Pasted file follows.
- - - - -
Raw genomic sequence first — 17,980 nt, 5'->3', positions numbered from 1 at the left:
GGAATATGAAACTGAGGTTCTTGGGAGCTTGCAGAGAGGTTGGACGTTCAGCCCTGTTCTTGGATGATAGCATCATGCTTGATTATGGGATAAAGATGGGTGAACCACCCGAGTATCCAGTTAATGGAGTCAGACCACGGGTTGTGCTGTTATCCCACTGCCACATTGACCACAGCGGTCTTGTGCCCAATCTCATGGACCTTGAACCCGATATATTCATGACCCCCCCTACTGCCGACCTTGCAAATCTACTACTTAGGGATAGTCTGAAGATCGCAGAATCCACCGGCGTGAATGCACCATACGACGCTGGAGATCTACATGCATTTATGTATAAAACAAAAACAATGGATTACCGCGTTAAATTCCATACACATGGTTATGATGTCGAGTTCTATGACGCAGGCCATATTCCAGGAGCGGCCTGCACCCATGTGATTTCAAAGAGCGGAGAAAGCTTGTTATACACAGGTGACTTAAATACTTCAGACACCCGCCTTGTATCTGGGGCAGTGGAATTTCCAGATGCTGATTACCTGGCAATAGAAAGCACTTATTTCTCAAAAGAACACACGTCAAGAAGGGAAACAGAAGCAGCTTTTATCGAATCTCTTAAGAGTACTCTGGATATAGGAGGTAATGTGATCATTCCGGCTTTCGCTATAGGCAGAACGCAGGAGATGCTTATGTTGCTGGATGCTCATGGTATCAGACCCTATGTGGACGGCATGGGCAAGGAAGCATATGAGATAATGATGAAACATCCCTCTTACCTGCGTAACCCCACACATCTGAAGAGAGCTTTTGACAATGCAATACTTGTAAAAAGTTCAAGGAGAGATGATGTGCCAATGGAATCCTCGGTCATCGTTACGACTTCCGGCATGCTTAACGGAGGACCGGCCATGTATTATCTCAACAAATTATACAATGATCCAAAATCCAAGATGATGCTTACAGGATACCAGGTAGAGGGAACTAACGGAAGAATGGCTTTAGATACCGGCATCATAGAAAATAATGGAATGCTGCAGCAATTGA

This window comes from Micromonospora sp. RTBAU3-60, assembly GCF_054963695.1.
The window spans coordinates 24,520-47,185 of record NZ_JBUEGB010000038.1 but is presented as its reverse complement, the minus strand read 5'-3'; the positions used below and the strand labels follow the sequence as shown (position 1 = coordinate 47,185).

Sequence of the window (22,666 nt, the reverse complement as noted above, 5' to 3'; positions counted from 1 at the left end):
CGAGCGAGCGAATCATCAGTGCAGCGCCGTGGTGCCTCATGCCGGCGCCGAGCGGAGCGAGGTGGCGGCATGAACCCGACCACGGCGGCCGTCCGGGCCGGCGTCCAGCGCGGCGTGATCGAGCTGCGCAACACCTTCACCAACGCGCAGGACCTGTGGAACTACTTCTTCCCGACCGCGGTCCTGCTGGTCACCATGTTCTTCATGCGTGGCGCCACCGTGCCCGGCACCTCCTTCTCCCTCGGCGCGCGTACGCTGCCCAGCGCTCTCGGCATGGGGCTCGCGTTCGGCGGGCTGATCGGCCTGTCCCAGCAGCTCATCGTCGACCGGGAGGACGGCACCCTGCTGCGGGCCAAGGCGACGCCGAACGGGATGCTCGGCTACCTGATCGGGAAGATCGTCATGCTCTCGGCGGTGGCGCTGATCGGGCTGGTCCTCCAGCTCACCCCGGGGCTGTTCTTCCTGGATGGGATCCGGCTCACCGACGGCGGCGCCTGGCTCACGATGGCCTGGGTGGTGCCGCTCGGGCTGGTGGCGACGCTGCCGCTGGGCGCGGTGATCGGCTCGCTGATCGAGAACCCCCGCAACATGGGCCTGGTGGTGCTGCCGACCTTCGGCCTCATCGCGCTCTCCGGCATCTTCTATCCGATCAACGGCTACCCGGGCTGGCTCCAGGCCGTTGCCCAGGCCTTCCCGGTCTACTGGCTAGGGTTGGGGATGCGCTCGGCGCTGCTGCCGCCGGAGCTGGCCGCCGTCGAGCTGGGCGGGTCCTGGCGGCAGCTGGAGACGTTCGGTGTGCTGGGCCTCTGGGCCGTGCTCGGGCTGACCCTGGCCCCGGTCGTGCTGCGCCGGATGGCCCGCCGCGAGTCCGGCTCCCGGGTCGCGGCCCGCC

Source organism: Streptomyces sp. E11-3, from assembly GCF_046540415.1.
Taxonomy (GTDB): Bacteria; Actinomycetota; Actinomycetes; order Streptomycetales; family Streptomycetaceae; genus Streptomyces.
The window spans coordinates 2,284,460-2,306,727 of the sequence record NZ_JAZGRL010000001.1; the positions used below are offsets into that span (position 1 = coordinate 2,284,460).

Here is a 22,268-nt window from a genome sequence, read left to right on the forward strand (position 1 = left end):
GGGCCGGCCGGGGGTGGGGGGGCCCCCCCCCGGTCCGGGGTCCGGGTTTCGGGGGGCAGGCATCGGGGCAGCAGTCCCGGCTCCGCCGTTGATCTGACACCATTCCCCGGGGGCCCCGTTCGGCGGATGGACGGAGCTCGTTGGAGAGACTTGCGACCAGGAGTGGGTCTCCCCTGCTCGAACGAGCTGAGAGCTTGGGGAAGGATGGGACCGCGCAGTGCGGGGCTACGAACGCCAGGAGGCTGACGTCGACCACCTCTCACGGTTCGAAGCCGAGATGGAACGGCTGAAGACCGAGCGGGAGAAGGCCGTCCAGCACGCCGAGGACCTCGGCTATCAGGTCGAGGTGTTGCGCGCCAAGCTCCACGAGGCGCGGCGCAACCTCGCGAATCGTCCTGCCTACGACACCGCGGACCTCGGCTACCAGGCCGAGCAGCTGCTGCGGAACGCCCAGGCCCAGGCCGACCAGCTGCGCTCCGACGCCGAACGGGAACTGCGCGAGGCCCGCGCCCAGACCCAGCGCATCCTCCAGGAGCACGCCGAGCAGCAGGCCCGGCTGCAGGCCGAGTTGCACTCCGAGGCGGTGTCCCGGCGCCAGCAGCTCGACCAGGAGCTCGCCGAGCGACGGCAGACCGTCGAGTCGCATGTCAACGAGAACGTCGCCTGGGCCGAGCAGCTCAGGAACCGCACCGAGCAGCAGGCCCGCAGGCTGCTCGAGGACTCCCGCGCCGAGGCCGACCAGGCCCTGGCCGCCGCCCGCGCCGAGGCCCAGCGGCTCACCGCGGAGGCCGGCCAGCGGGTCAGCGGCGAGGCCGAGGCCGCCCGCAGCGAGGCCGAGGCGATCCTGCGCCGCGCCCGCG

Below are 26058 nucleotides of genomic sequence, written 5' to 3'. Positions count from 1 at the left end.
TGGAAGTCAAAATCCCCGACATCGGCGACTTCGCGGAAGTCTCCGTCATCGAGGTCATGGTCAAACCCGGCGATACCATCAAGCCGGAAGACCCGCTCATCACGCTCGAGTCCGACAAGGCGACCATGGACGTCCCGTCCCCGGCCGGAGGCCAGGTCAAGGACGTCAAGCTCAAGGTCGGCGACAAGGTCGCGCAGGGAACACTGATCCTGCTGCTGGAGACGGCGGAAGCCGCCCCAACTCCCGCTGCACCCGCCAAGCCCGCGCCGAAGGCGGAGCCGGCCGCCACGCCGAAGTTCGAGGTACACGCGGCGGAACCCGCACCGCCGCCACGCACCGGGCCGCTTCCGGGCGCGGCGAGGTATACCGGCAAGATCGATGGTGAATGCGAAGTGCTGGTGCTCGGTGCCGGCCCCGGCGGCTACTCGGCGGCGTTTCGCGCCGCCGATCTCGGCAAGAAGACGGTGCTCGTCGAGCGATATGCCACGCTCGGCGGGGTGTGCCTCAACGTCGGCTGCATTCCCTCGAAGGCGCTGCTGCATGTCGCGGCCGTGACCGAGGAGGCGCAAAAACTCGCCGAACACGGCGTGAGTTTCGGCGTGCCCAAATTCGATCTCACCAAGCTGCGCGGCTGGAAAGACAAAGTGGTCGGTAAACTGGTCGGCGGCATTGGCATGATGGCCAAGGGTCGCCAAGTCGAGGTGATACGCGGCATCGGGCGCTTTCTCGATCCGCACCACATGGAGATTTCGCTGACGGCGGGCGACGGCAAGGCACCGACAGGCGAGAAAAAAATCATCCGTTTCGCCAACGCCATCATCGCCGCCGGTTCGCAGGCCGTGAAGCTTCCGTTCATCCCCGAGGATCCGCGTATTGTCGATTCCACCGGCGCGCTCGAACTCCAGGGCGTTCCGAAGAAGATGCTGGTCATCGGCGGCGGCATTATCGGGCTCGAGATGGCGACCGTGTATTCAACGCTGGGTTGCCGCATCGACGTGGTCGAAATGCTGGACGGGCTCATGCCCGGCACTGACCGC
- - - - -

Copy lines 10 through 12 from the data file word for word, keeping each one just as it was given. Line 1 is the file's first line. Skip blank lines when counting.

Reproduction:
Here is a 22,268-nt window from a genome sequence, read left to right on the forward strand (position 1 = left end):
GGGCCGGCCGGGGGTGGGGGGGCCCCCCCCCGGTCCGGGGTCCGGGTTTCGGGGGGCAGGCATCGGGGCAGCAGTCCCGGCTCCGCCGTTGATCTGACACCATTCCCCGGGGGCCCCGTTCGGCGGATGGACGGAGCTCGTTGGAGAGACTTGCGACCAGGAGTGGGTCTCCCCTGCTCGAACGAGCTGAGAGCTTGGGGAAGGATGGGACCGCGCAGTGCGGGGCTACGAACGCCAGGAGGCTGACGTCGACCACCTCTCACGGTTCGAAGCCGAGATGGAACGGCTGAAGACCGAGCGGGAGAAGGCCGTCCAGCACGCCGAGGACCTCGGCTATCAGGTCGAGGTGTTGCGCGCCAAGCTCCACGAGGCGCGGCGCAACCTCGCGAATCGTCCTGCCTACGACACCGCGGACCTCGGCTACCAGGCCGAGCAGCTGCTGCGGAACGCCCAGGCCCAGGCCGACCAGCTGCGCTCCGACGCCGAACGGGAACTGCGCGAGGCCCGCGCCCAGACCCAGCGCATCCTCCAGGAGCACGCCGAGCAGCAGGCCCGGCTGCAGGCCGAGTTGCACTCCGAGGCGGTGTCCCGGCGCCAGCAGCTCGACCAGGAGCTCGCCGAGCGACGGCAGACCGTCGAGTCGCATGTCAACGAGAACGTCGCCTGGGCCGAGCAGCTCAGGAACCGCACCGAGCAGCAGGCCCGCAGGCTGCTCGAGGACTCCCGCGCCGAGGCCGACCAGGCCCTGGCCGCCGCCCGCGCCGAGGCCCAGCGGCTCACCGCGGAGGCCGGCCAGCGGGTCAGCGGCGAGGCCGAGGCCGCCCGCAGCGAGGCCGAGGCGATCCTGCGCCGCGCCCGCG

Below are 26058 nucleotides of genomic sequence, written 5' to 3'. Positions count from 1 at the left end.